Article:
Reed Flute Cave: The Magical Multicolored Cave of Guilin, China

Reed Flute Cave China |©
Adrian Curt Dannemann/Flickr
Reed Flute Cave China |© Adrian Curt Dannemann/Flickr

Guilin, with its enchanting karst mountains and picturesque countryside, is one of the most popular travel destinations in China. Find out more about Guilin’s fabulous Reed Flute Cave, a colorful, must-see geological wonder.

How was the Reed Flute Cave formed?

Like all karst topography, the Reed Flute Cave is the result of millions of years of water erosion wearing away the layer of limestone bedrock on the surface of the earth. As cracks formed in the limestone bedrock, water flowed into these cracks, creating drainage systems that eventually became full-fledged caverns, such as Reed Flute Cave, which took shape about 180 million years ago.

Reed Flute Cave | © Wayne Feiden/Flickr

Guangxi, Guizhou, and Yunnan in South China have many such caverns, but the Reed Flute Cave is one of the most stunning, and has attracted visitors for over 1000 years. The cave gets its name not from the shape of the cave, but from the reeds that grow at the base of the cave, which are used to make flutes.

Reed Flute Cave | ©Klobetime/Flickr

What makes the Reed Flute Cave special?

The Reed Flute Cave is filled with various stalactites and stalagmites, which are named according to what they look like and the legends surrounding them, Crystal Palace, Fish Tail Peak, and Dragon Pagoda. One giant stalactite is said to have been the magic spear of the Dragon King, used by the Monkey King Sun Wu Kong in in the Chinese Buddhist classic, Journey to the West.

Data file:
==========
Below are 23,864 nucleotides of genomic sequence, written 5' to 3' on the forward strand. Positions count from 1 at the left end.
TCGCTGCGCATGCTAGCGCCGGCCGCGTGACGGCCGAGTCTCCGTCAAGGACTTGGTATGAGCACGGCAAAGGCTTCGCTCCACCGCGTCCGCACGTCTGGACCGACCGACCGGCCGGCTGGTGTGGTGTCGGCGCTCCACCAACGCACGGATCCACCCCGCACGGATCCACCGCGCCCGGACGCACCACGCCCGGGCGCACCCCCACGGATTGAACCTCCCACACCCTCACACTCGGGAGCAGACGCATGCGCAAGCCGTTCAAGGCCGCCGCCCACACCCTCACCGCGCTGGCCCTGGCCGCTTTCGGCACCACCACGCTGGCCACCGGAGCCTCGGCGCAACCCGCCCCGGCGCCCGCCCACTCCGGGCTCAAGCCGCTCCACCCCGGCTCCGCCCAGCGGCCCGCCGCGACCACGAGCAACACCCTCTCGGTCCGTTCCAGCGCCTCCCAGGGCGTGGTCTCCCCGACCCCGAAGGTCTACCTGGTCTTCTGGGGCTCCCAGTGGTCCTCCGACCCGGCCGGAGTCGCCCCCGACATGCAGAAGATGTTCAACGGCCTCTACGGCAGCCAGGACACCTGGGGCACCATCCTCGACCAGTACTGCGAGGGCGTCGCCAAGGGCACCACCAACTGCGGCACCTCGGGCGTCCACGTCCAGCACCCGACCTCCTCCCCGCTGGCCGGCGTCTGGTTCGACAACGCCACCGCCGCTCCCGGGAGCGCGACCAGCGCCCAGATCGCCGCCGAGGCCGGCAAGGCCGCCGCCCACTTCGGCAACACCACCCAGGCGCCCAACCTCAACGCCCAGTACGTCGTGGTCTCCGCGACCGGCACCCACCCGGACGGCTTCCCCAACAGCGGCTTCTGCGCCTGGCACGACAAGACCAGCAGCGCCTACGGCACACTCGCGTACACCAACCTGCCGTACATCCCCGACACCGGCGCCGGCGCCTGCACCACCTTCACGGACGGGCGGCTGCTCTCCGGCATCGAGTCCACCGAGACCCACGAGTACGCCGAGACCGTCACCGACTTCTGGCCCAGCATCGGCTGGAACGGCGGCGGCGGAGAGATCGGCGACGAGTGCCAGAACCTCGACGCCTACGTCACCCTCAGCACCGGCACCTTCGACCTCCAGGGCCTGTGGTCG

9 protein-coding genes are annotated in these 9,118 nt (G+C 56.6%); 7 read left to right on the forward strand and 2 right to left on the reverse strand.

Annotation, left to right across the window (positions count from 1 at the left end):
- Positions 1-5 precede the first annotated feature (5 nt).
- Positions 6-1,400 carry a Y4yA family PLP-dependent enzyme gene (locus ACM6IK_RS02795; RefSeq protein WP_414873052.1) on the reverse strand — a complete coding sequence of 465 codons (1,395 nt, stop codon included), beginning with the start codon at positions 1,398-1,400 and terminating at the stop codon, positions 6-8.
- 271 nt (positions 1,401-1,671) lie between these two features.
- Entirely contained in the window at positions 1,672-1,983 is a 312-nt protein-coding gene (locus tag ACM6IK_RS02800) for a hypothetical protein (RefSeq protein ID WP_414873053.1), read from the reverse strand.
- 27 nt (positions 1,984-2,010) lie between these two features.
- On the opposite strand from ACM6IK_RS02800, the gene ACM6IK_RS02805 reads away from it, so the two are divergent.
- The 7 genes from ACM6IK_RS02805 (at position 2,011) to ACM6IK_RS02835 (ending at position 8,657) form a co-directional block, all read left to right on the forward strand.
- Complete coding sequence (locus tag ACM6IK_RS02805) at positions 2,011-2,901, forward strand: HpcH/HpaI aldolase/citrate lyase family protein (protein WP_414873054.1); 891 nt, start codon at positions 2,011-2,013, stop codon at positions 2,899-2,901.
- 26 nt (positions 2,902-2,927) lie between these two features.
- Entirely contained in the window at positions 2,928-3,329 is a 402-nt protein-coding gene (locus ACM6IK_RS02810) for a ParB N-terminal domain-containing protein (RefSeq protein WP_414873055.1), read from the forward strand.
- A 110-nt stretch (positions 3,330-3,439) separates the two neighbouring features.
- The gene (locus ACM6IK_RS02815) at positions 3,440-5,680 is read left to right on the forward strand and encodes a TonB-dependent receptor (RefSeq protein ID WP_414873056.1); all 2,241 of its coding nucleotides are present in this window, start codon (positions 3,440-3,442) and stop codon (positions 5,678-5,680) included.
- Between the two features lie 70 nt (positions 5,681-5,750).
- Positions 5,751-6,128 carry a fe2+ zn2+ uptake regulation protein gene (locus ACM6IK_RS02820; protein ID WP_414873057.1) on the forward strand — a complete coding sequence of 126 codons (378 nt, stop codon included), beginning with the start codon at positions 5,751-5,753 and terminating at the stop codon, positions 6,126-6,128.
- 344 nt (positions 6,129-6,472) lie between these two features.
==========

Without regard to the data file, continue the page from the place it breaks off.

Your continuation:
Beautiful cave | ©Bernt Rostad/Wikimedia Commons

What’s more, the walls of the cave have calligraphy inscriptions, mostly poems and travelogues, from visitors dating back to the 8th century, the Tang Dynasty, giving perhaps a glimpse of a medieval Chinese version of graffiti. The Reed Flute Cave’s more recent history places it as a crucial location in the Sino-Japanese war, when the local people used it as a hiding place and refuge. Hospitals and newspapers operated from inside the safety of the cave, impervious to Japanese bombs. Nowadays multicolored lights paint brilliant pictures on the walls of thecCave, aiding the natural magical aura and giving the cave an almost otherworldly air.

Rock formations | ©luchangjiang~鲁昌江/Wikimedia

How to see the cave

The Reed Flute Cave is relatively close to Guilin’s city center, only 5 kilometers from downtown, and is easily accessible via the city bus route 3, making it perfect for a half-day jaunt during your stay in the city. The Reed Flute Cave is open year round from 8:00 a.m. to 5:30 pm, but expect big crowds during national holidays such as May 1, October 1 and the week of Chinese New Year. Plan about two hours for a visit, and remember to bring a light jacket or sweater, as it can be chilly and damp underground. The cave is a relatively easy walk for children and the elderly, without many steep climbs. Take home an actual reed flute as a souvenir, you’ll find them for sale outside the cave.

Cave Colours | ©Judy Gallagher/Flickr

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